As the Nazi Germany invaded the Soviet Union in 1941, a special SS unit was tasked with collecting Soviet archival materials in major occupied cities, such as Kiev and Kharkov. Soviet census data from between 1932 and 1940 became source material for a detailed ethnographic map of the Caucasus published by historian and German military intelligence officer Wilfried Krallert in 1944.
The map legend assigns red triangles for Armenian, brown squares for Azerbaijani, green circles for Russian, purple circles for Kurdish and red circles for ethnic German settlements, the latter comprised eight settlements in northwestern Soviet Azerbaijan prior to war-time deportations.
Several differences are notable when compared to later Soviet and contemporary ethnographic maps. Kurds comprised the majority of Kelbajar population with two settlements marked inside Nagorno Karabakh Autonomous Oblast (NKAO) as well. The Kurdish population has since become assimilated into the Azerbaijani population.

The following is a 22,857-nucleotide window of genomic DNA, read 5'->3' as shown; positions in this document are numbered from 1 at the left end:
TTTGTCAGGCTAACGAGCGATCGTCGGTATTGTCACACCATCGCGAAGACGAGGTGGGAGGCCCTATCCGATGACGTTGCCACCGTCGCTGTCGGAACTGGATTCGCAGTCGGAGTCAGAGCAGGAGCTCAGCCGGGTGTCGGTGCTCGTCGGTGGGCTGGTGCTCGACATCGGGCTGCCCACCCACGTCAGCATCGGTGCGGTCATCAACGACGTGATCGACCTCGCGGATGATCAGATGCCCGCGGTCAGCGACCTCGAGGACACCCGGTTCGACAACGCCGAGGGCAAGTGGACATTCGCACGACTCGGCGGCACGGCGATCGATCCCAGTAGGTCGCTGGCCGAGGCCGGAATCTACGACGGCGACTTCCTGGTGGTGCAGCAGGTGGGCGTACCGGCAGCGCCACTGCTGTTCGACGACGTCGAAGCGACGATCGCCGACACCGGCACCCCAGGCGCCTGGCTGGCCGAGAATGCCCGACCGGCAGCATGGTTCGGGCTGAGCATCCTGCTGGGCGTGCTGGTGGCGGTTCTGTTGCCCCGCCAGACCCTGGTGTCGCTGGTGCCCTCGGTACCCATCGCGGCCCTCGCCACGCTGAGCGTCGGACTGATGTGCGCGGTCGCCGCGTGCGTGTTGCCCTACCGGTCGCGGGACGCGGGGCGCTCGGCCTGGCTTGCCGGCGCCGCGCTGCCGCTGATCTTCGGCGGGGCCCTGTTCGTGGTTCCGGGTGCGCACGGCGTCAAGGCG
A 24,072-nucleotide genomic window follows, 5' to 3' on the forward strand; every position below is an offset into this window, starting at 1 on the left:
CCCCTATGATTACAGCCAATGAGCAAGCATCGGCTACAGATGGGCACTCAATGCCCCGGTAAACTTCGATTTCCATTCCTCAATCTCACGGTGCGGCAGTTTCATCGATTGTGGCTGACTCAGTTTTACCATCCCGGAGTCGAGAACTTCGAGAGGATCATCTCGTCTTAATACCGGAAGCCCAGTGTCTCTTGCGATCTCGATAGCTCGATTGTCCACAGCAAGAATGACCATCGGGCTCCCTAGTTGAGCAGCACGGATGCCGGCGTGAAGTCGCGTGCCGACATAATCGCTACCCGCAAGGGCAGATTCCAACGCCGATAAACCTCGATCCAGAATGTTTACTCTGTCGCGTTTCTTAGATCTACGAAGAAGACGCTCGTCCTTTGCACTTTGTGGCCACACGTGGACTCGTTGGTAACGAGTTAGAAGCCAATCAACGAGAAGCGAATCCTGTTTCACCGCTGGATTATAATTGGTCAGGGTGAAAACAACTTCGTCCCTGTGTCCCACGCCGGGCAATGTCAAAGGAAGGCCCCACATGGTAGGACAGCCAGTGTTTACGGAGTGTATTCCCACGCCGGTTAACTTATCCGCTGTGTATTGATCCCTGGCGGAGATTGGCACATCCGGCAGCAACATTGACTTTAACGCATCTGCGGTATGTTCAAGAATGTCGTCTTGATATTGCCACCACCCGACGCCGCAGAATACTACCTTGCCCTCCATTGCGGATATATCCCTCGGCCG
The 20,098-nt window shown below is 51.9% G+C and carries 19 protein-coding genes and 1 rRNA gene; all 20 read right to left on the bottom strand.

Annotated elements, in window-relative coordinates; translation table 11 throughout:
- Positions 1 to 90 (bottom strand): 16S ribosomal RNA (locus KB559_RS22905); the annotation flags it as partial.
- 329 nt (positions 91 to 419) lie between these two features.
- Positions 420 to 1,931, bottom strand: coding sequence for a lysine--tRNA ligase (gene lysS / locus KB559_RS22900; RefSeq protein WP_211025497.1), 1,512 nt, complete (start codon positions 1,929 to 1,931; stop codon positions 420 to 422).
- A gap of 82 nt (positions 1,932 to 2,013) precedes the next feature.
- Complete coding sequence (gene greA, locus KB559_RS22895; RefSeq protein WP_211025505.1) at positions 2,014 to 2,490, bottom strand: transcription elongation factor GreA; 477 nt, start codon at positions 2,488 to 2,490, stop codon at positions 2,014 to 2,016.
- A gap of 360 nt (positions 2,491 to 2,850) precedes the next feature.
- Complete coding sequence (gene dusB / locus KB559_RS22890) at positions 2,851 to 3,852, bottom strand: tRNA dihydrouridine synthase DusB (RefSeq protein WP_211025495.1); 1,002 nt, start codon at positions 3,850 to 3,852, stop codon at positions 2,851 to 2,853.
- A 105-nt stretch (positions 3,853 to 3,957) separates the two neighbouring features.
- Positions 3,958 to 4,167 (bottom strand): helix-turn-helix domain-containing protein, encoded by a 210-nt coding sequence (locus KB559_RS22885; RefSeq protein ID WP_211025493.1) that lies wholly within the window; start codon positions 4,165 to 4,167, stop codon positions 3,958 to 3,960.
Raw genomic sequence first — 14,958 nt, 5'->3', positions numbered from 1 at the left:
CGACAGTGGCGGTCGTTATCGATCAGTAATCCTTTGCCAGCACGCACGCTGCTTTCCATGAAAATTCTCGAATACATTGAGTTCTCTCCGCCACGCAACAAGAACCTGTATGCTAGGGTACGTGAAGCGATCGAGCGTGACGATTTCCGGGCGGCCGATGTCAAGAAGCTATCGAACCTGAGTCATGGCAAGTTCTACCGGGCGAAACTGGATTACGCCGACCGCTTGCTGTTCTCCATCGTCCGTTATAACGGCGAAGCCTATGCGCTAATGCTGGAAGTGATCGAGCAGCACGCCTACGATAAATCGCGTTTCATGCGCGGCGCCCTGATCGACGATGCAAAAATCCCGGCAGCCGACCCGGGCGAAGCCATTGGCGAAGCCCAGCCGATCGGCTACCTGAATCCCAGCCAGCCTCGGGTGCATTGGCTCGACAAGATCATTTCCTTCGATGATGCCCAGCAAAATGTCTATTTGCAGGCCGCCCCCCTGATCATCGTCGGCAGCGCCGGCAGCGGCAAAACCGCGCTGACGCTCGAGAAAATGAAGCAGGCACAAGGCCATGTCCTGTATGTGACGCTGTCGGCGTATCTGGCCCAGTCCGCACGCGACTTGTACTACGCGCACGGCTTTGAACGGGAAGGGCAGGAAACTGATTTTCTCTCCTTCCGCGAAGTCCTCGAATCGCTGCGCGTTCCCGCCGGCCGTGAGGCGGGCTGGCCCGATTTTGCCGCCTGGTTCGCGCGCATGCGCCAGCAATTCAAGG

Also notable is that the north-eastern contour of NKAO extends further than in later Soviet maps; as is known, NKAO’s administrative borders have had several permutations. Ethnic diversity of Kirovabad (present-day Ganja) with its large Russian and Armenian populations, the Armenian majority south and west of Kirovabad, sprinkle of Armenian settlements throughout northern Azerbaijan and the Azerbaijani majority on the eastern side of Lake Sevan also added to the area’s ethnic diversity 80 years ago.
An earlier ethnographic map of the region, prepared by Russian scholar Nikolay Seidlitz, was first published in 1880, also in Germany. That map showed even great “inter-mixing” of ethnic groups with Armenian settlements stretching along the foothills from the Greater Caucasus Range from Nukha (Sheki) to Shemakha in what later comprised central-northern areas of Soviet Azerbaijan, as wells as several Armenian villages on Kura river, south and east of Mingechaur, that were absent by 1930s.